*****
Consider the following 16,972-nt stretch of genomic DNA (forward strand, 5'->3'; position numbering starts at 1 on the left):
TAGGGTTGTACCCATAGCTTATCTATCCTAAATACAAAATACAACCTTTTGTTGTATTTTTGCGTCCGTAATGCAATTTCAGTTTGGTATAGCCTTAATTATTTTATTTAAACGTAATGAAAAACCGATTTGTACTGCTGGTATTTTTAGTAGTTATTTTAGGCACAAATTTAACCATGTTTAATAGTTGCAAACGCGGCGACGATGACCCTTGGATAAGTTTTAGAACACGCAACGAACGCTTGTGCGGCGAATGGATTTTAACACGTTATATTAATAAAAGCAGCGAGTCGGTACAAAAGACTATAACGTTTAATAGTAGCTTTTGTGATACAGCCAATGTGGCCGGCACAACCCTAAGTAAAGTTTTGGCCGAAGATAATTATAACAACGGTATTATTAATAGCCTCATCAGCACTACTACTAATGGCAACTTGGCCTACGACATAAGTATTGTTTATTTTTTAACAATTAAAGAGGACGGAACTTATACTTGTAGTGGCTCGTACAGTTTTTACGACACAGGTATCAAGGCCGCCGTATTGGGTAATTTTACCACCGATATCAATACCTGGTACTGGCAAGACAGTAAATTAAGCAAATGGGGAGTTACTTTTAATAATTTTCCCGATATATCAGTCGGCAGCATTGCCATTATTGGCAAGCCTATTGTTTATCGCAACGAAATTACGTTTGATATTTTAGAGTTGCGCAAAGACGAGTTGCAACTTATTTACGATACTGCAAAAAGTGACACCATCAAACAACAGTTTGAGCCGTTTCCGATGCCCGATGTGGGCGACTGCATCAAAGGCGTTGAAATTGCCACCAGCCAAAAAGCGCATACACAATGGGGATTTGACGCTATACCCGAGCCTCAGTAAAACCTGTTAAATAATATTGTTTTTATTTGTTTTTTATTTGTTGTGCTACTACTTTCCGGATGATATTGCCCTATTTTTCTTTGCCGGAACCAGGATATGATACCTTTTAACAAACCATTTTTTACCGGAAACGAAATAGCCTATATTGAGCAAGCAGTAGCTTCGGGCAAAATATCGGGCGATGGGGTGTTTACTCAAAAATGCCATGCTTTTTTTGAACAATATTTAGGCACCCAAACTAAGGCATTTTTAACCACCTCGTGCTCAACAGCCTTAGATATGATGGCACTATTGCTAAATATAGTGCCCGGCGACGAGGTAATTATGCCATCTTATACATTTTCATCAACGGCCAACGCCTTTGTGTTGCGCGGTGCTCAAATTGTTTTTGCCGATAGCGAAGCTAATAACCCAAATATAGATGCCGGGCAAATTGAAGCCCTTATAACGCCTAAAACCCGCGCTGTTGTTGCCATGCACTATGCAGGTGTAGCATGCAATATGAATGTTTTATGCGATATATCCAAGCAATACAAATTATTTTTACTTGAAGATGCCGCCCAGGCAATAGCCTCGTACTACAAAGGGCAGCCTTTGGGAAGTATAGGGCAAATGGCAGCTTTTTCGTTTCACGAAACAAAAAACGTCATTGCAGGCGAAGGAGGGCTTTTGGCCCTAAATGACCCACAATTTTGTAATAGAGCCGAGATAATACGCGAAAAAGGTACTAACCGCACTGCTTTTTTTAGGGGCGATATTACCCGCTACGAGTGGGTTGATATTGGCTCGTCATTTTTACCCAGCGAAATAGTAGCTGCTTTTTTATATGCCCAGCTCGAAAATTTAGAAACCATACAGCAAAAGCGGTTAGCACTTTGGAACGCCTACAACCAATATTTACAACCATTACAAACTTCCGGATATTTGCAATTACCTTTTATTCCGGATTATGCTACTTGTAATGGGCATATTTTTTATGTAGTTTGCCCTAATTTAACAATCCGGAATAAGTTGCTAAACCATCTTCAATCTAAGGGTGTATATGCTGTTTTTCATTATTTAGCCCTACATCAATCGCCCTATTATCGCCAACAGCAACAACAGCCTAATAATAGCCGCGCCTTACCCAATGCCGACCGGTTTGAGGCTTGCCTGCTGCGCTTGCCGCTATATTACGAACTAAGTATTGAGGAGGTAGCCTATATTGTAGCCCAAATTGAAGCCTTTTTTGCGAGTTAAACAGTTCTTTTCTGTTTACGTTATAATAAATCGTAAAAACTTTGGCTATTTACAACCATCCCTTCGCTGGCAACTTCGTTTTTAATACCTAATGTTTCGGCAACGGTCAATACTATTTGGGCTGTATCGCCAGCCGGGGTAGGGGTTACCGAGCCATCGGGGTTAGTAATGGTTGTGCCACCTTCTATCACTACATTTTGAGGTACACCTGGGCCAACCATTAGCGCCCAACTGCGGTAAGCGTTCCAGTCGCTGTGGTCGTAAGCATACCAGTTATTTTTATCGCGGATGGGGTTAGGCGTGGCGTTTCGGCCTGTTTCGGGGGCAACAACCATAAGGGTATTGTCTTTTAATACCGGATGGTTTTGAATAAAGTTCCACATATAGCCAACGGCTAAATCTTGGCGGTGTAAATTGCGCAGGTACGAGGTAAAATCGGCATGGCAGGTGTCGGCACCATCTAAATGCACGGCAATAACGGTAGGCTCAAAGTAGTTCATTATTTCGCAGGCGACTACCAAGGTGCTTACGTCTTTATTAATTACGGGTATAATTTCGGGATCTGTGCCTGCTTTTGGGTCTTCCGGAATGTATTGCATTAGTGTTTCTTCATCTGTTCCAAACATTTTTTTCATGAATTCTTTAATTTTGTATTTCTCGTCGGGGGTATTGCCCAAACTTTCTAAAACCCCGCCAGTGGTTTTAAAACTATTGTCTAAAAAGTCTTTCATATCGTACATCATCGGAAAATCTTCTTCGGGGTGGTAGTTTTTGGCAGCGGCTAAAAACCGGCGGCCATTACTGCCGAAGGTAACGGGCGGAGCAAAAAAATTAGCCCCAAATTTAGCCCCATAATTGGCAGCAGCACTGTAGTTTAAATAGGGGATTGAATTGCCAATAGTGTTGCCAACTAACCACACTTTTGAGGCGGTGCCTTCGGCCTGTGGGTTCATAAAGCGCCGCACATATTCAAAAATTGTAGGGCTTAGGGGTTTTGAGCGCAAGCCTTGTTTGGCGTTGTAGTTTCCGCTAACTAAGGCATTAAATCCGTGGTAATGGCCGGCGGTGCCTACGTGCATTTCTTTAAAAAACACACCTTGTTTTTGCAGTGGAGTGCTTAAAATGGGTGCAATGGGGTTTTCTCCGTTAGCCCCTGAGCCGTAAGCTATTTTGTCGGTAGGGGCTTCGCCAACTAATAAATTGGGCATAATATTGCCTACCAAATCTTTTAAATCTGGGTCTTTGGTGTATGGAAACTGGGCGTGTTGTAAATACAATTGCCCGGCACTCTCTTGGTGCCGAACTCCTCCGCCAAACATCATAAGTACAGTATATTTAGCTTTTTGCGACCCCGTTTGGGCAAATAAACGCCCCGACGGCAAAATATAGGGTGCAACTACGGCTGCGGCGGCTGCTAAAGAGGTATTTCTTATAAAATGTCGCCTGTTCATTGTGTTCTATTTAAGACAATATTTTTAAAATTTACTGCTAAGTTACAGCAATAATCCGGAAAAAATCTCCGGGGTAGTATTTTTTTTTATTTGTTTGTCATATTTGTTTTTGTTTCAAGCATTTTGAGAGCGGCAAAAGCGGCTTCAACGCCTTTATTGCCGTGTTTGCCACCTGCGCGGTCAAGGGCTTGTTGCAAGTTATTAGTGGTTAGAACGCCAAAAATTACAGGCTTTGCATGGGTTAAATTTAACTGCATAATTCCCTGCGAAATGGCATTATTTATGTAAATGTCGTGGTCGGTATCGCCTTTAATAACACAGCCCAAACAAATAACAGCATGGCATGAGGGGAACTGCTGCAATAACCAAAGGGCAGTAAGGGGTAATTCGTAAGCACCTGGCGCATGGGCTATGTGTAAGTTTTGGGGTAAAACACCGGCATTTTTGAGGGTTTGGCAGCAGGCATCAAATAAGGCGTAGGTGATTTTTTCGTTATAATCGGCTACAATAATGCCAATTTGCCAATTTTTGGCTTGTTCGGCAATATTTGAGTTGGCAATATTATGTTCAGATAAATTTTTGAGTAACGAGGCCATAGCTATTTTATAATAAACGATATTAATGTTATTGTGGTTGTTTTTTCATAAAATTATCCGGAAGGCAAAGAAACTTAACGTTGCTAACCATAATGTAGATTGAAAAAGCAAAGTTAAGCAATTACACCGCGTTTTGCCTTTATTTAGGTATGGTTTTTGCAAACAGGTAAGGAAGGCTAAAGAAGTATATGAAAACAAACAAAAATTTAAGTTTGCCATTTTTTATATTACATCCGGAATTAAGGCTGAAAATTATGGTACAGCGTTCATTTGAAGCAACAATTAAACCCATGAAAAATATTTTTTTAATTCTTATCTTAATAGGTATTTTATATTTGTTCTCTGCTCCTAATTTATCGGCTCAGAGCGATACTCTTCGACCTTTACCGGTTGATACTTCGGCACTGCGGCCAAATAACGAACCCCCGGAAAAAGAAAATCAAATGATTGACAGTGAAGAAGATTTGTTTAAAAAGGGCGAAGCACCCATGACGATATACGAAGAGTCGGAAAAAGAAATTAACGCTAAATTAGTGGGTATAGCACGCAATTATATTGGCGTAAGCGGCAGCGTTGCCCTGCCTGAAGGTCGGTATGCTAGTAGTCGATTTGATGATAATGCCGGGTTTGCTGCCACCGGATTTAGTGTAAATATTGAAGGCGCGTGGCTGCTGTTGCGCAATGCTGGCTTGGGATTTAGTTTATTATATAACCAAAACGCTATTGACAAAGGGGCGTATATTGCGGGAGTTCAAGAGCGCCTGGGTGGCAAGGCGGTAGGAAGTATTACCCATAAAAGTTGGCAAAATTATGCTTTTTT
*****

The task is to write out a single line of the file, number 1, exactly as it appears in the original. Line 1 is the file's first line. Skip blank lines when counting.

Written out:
Consider the following 16,972-nt stretch of genomic DNA (forward strand, 5'->3'; position numbering starts at 1 on the left):